Getting what the customer needs, right where they are, at precisely the time that they want it is becoming ever more important. Efficient supply chains reduce waste, save money, and ensure the best possible goods are made and brought to market. There’s a lot of innovation waiting to turn supply chains into ever more powerful tools.
Automation And Robotics
It’s always worth being skeptical of heavily-hyped technology. However, when you peel off the excessive claims around automation, you’ll find some major changes coming. Automation, on the data side of supply chain management, and robotics, on the physical side, are really designed to remove repetitive, time-consuming tasks from human workloads. Why send a person with a clipboard to check off every container from a list, for example, when a drone can ping an RFID tag and use LIDAR to find damage and defects in the containers themselves and software can collate and verify the containers?
This will free up the humans to do more complex and demanding work, allowing more quality inspections, faster resolution of errors, and tighter turnarounds. As more data is collected and new patterns emerge, the robots will become more effective, while humans can fine-tune the process.
Local Sourcing And 3D Printing
Even without the current trade tensions, local sourcing and 3D printing would be rising in the supply chain industry simply because they shorten shipping distances. Industrial 3D printing and machining are advancing rapidly, reducing both the manpower needed to make parts and the costs associated with assembling them. Being able to make just the parts you need and to assemble them quickly is already reducing turnaround times and quality problems.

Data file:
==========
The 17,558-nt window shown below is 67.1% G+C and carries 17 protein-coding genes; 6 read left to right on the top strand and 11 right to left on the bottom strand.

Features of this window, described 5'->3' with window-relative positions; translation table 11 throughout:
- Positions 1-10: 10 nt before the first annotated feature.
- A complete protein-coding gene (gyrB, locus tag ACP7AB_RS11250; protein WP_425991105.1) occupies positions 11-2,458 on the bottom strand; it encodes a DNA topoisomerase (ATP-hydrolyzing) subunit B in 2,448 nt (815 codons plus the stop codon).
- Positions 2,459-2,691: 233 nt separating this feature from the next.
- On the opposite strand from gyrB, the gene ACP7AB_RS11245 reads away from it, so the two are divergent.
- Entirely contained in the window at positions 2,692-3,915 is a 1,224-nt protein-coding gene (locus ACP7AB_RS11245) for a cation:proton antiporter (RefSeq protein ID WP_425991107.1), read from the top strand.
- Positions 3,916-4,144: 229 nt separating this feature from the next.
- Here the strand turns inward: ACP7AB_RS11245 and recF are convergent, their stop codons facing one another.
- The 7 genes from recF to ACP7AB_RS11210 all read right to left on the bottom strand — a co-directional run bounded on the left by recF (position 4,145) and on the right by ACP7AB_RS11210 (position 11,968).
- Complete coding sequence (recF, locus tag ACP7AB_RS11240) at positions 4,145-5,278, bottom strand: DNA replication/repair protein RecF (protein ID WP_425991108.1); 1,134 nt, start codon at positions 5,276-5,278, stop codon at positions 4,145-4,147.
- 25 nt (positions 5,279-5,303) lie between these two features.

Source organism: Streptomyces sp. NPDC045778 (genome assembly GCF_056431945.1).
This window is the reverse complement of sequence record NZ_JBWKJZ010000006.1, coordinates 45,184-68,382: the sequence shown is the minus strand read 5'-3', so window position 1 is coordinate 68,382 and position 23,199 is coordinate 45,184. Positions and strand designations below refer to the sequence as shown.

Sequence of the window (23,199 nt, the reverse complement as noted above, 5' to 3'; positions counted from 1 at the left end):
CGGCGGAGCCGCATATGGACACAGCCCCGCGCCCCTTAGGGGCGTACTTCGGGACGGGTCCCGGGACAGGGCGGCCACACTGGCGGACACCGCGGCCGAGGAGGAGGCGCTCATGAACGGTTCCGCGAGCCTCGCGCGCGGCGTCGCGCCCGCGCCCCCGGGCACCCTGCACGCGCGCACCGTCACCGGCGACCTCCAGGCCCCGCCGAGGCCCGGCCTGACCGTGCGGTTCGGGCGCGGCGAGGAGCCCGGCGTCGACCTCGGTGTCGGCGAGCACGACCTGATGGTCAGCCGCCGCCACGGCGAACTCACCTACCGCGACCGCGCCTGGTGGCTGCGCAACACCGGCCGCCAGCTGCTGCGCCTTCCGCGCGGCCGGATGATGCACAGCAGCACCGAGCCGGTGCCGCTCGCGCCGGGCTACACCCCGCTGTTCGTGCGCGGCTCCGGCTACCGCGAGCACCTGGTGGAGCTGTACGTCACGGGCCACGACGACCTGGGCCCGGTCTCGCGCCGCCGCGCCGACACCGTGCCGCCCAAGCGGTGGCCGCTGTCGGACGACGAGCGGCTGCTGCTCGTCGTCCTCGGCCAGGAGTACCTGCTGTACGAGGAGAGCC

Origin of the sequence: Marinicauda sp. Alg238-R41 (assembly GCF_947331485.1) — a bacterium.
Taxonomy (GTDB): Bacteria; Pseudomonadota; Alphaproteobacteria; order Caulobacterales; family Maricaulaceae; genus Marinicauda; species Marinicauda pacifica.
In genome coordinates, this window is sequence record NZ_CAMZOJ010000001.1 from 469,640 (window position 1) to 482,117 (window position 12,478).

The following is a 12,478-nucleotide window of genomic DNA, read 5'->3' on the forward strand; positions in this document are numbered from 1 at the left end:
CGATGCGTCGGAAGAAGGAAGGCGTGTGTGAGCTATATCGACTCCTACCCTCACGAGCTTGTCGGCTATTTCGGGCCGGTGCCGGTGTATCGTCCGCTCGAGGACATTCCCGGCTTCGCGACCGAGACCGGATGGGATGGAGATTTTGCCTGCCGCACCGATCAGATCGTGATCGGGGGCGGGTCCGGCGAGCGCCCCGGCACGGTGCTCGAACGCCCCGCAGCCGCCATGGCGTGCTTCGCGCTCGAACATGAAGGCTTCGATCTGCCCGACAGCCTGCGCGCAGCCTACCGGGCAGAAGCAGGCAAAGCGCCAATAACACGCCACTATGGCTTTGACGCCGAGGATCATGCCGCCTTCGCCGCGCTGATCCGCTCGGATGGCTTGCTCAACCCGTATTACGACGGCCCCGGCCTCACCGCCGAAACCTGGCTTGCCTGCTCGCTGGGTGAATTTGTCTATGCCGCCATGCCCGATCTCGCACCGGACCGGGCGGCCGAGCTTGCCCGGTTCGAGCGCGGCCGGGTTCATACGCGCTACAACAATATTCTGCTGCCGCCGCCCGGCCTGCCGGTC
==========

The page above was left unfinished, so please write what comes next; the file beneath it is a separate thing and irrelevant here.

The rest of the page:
In the future, this will only become more important, especially for niche industries. With labor costs lower and manufacturing the part as simple as uploading a CAD file, the cost of relatively low volume items will go down.
Much like Archimedes with his lever, in the modern age, the person with the right software can move the entire world. A good example is collaborative transportation management. Especially with transportation labor roles sitting unfilled for weeks or even months, expect to start seeing companies use software to collaborate on getting their items where they need to go. Twenty years ago, telling a competitor there was space on a truck would be unthinkable. Now, in an era where you can share a ride with total strangers using an app on your phone, it’s just unused efficiency it’d be silly to leave fallow.
Of course, this is just what’s expected. When RFID was patented in 1983, nobody expected that the humble, cheap little tags would turn up in supply chains around the world in just a few short years or just how profound their effect on the supply chain would be. Supply chain management needs innovation and new ideas more than any other industry, as the race to get it there better, faster, and for less becomes ever more intense and as the margins for reductions become smaller. To learn more about how you can stay on top of innovation, join our newsletter!